Adam Ruins Everything

Study Suggests Rebranding a “Fact-Check” as a “Confirmation” to Help Make “Corrections of Information” More Palatable

(Reclaim The Net)—A study published this month in Nature looks into how reframing a “fact-check” as a “confirmation” helps those behind this activity increase engagement with their output, what’s termed “corrections of information.”

In other words, what effect does different framing – as confirmation or refutation – have on the likelihood that people will share, like, or comment on the handiwork of “fact-checkers.”

According to the paper that included research done in four South American countries – Argentina, Brazil, Chile, and Colombia – the increase of engagement with “reframed fact-checks” is statistically significant. Respondents were given Facebook posts edited to express either confirmation or refutation as samples to react to.

The primary purpose of the study is to find out what motivates online users to spread information that has been “fact-checked” – in other words, how to up the level of such engagement.

People selected to take part in surveys were given a chance to engage – or not – with ultimately the same conclusion, only phrased in two ways, positively or negatively (i.e., that something is true, thus affirming “good information” or that something is false, and so, “misinformation.”)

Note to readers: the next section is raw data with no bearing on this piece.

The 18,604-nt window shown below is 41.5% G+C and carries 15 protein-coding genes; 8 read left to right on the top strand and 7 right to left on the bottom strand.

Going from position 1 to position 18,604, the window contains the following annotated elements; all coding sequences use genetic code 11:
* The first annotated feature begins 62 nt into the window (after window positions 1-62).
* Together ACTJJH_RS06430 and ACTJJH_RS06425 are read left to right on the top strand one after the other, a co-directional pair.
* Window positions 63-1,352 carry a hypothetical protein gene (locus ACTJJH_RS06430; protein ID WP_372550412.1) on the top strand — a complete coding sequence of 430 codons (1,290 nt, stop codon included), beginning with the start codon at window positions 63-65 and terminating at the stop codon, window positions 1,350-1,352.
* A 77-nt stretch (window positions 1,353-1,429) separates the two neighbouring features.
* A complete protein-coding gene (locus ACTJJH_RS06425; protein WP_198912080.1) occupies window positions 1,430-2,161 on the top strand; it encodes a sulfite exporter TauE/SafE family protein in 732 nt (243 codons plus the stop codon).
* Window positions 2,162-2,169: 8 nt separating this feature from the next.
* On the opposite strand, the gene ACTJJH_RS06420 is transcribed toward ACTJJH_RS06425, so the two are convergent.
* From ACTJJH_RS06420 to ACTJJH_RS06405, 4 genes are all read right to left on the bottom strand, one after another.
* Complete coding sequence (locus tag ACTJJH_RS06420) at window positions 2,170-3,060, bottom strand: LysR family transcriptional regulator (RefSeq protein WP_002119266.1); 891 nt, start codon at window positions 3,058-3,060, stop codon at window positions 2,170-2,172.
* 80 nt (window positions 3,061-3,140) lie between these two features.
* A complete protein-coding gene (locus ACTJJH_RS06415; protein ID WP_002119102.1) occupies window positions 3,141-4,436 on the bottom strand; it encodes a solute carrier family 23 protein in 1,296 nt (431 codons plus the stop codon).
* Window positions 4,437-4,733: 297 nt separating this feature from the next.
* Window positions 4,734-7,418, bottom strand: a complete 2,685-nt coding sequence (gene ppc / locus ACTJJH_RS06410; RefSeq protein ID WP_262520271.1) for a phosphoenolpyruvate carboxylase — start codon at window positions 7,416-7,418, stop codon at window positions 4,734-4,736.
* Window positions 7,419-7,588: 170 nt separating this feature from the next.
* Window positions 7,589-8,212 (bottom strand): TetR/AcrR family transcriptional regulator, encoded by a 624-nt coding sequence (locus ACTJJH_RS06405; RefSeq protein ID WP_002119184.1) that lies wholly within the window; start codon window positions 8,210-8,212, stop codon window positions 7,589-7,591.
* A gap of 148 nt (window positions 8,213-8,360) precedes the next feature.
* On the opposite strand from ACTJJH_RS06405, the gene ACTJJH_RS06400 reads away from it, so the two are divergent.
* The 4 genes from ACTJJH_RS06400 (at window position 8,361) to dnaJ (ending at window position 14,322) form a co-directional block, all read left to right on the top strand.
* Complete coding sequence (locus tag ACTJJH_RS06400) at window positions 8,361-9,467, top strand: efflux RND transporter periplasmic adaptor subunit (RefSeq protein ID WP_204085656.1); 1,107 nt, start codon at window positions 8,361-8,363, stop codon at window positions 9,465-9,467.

Even more precisely, the methods “fact-checkers” can use to disseminate the results of their work are either confirmation frames that “replace misinformation with accurate information” – or refutation frames, created to “warn social media users about content tagged as misinformation.”

The first option is supposed to boost sharing among users, while the other is there to boost censorship.

According to its authors, the study’s findings are that people preferred the “confirmation frames” version. Moreover, “confirmation” also appears to have a soothing effect on users as it results in a reduction of “self-reported negative emotions related to polarization.”

And the purpose of the study was to figure out the best way to help those designing policy interventions “aiming to amplify fact-check exposure and reduce affective polarization.”

“Health-related” misinformation and “harmful” speech are cited as being of particular interest in this context.

The researchers come across as proponents of “fact-checking,” referring to it as “the first line of defense” when it comes to misinformation. And then the question became, how to spread the results of those checks as efficiently as possible.

The study’s authors believe that the results have “significant policy implications” and conclude that “fact-checkers aiming to expand their posts – as reach would likely benefit from more frequent use of the confirmation frame.”

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